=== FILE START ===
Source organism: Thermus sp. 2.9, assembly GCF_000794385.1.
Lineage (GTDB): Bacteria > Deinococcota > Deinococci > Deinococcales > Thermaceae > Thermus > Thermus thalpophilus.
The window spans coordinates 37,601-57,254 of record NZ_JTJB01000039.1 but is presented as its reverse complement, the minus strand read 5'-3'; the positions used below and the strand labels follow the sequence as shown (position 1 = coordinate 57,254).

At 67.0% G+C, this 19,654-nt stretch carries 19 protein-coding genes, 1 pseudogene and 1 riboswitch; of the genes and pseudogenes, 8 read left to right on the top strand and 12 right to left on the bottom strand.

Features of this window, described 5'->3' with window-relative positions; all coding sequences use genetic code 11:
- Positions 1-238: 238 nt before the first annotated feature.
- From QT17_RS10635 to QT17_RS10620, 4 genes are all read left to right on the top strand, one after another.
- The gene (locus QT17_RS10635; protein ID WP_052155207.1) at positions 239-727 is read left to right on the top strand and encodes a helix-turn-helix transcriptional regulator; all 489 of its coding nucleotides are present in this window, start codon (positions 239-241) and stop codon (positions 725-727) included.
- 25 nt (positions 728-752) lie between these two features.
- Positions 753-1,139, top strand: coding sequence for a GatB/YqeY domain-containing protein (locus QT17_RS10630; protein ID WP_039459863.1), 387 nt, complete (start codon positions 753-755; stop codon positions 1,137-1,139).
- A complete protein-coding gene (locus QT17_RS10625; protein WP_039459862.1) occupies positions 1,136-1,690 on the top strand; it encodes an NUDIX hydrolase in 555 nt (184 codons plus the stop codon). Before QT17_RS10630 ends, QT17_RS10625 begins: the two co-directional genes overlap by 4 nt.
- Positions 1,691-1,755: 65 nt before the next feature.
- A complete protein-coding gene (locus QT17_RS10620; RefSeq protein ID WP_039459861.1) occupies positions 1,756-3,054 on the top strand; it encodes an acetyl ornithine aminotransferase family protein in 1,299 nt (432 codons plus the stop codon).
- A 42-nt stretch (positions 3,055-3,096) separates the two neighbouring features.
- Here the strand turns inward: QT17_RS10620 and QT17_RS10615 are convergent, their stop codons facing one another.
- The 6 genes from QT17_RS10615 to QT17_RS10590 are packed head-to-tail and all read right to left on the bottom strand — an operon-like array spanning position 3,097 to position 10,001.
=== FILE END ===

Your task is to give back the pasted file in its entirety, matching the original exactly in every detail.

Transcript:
Source organism: Thermus sp. 2.9, assembly GCF_000794385.1.
Lineage (GTDB): Bacteria > Deinococcota > Deinococci > Deinococcales > Thermaceae > Thermus > Thermus thalpophilus.
The window spans coordinates 37,601-57,254 of record NZ_JTJB01000039.1 but is presented as its reverse complement, the minus strand read 5'-3'; the positions used below and the strand labels follow the sequence as shown (position 1 = coordinate 57,254).

At 67.0% G+C, this 19,654-nt stretch carries 19 protein-coding genes, 1 pseudogene and 1 riboswitch; of the genes and pseudogenes, 8 read left to right on the top strand and 12 right to left on the bottom strand.

Features of this window, described 5'->3' with window-relative positions; all coding sequences use genetic code 11:
- Positions 1-238: 238 nt before the first annotated feature.
- From QT17_RS10635 to QT17_RS10620, 4 genes are all read left to right on the top strand, one after another.
- The gene (locus QT17_RS10635; protein ID WP_052155207.1) at positions 239-727 is read left to right on the top strand and encodes a helix-turn-helix transcriptional regulator; all 489 of its coding nucleotides are present in this window, start codon (positions 239-241) and stop codon (positions 725-727) included.
- 25 nt (positions 728-752) lie between these two features.
- Positions 753-1,139, top strand: coding sequence for a GatB/YqeY domain-containing protein (locus QT17_RS10630; protein ID WP_039459863.1), 387 nt, complete (start codon positions 753-755; stop codon positions 1,137-1,139).
- A complete protein-coding gene (locus QT17_RS10625; protein WP_039459862.1) occupies positions 1,136-1,690 on the top strand; it encodes an NUDIX hydrolase in 555 nt (184 codons plus the stop codon). Before QT17_RS10630 ends, QT17_RS10625 begins: the two co-directional genes overlap by 4 nt.
- Positions 1,691-1,755: 65 nt before the next feature.
- A complete protein-coding gene (locus QT17_RS10620; RefSeq protein ID WP_039459861.1) occupies positions 1,756-3,054 on the top strand; it encodes an acetyl ornithine aminotransferase family protein in 1,299 nt (432 codons plus the stop codon).
- A 42-nt stretch (positions 3,055-3,096) separates the two neighbouring features.
- Here the strand turns inward: QT17_RS10620 and QT17_RS10615 are convergent, their stop codons facing one another.
- The 6 genes from QT17_RS10615 to QT17_RS10590 are packed head-to-tail and all read right to left on the bottom strand — an operon-like array spanning position 3,097 to position 10,001.